It does not matter what kind of athlete you are – Strength, Bodybuilder or in this case Figure it takes a great deal of determination to get to meet your goals. It doesn’t necessarily mean that you want to compete as you may be doing this just for yourself and to keep in good condition and look good. To me anyone can drive themselves into becoming a competitor and be the best they can be without drugs. Tia is showing what can be done and should be a shining light for both male and female athletes.
From time to time a new stage competitor catches everyone’s attention. It could be a bodybuilder, a figure, bikini, fitness, or physique competitor – it doesn’t matter – but something makes that person stand out and immediately kindles thoughts of his/her great potential. Tia Edens is such a figure competitor.
Edens, 21, of Ramona, CA, just 30 miles east of San Diego, has only competed once but has already raised some eyebrows with her stunning beauty and stage presence. She captured the tall class at the 2015 NPC Western Cup Figure Championships (E Class) in her first competition on January 10 in Culver City, CA, and still hasn’t forgotten the exhilarating experience of standing on stage before hundreds of screaming fans.
“It was always a dream of mine,” says Tia, 21, “but not until I got in contact with the right people through the gym and friends was I able to make that dream a reality.”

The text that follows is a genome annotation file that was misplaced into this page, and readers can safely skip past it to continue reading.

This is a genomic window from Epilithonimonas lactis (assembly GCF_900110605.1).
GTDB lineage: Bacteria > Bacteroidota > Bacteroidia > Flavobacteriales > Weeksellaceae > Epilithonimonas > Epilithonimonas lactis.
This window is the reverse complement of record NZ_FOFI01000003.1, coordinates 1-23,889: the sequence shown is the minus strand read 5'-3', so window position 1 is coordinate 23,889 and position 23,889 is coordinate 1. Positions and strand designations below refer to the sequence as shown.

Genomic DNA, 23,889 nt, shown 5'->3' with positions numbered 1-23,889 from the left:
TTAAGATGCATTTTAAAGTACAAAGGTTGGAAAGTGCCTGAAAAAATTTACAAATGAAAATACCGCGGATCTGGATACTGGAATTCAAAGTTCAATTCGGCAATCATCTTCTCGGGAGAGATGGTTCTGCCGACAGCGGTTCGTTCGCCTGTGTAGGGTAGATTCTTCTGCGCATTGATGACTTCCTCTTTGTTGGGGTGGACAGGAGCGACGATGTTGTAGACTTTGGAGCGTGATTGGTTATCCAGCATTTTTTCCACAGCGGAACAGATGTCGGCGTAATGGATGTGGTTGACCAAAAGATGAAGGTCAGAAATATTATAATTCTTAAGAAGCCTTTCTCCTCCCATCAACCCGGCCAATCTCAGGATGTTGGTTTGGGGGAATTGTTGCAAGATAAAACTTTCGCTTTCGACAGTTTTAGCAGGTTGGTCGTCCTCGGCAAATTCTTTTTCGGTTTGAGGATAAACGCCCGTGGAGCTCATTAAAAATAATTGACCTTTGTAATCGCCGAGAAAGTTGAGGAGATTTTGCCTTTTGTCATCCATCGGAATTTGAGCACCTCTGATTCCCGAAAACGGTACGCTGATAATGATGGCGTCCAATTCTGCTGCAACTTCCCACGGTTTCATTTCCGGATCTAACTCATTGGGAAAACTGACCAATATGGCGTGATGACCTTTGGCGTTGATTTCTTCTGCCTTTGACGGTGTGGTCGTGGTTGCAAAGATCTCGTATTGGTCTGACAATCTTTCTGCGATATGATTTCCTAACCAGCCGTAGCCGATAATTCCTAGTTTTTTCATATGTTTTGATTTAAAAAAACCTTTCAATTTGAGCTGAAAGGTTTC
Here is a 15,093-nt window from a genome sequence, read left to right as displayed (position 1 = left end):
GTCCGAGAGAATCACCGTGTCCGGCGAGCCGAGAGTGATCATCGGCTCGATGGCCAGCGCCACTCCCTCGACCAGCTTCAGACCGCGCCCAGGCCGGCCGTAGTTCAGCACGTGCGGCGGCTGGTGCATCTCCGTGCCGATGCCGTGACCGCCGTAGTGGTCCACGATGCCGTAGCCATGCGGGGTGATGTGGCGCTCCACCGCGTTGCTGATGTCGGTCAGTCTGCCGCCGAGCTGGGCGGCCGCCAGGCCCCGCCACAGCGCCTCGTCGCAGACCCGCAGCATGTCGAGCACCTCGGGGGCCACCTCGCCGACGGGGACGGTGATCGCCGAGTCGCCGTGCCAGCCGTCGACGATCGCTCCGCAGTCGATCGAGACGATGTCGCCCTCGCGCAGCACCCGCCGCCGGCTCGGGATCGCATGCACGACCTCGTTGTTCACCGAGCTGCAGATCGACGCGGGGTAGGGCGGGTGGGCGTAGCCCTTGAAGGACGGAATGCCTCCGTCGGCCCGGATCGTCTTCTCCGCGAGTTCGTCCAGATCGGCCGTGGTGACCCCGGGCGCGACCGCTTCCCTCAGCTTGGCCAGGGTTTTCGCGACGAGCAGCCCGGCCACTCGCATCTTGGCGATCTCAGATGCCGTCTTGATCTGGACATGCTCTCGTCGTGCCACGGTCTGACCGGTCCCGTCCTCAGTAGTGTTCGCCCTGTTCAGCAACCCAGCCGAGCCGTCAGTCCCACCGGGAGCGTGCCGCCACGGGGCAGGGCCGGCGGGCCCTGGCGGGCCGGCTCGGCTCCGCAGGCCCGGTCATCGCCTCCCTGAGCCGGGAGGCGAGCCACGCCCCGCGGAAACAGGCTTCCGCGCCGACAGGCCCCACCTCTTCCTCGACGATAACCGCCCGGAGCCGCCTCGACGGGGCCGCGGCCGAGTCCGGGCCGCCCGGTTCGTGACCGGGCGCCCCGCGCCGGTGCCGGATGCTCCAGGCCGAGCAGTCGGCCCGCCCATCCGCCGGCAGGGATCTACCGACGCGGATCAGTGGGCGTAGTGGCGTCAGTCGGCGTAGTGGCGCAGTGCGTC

Next time, however, she is will be thinking all natural.
“I met several competitors – and have friends, too – who have used drugs to enhance their appearance, and it’s something that I really want to stay away from, so I am very interested in competing in drug-tested events in the future,” explains Tia.
To prepare for her first contest, she followed a strict weight training and cardio regimen to sculpt her naturally-svelte 5’5” figure down from off-season weight of 135 lbs. to a leaner competition weight of 106 lbs. “Arms and back are my favorite muscle groups, so dumbbell curls, lat pull downs, ‘skull crushers’ are some of my favorite exercises,” she explains.
She followed a very strict meal plan for the contest including six smaller meals a day with measured protein and carb intake. “The diet was the hardest part for sure,” she laughs. “My coach didn’t believe in ‘cheat’ meals, so eating clean for two solid months was difficult, especially through the holidays.”
She also learned the importance of poise and presentation. “Dancing helped me with my stage presence, for sure, but the selection of my figure suit was also very important. The color as well as design/embellishment has to fit you as well as catch the eye of the judges. It was all pretty nerve-racking, to say the least, but knowing how hard I had worked gave me the confidence I needed.”
With a winning figure and a winning attitude, Tia has it all “figured” out. Watch for this newcomer to make a big impression in the natural arena. Tia knows that one win does not a champion make, but she already has her feet wet and a trophy to prove it.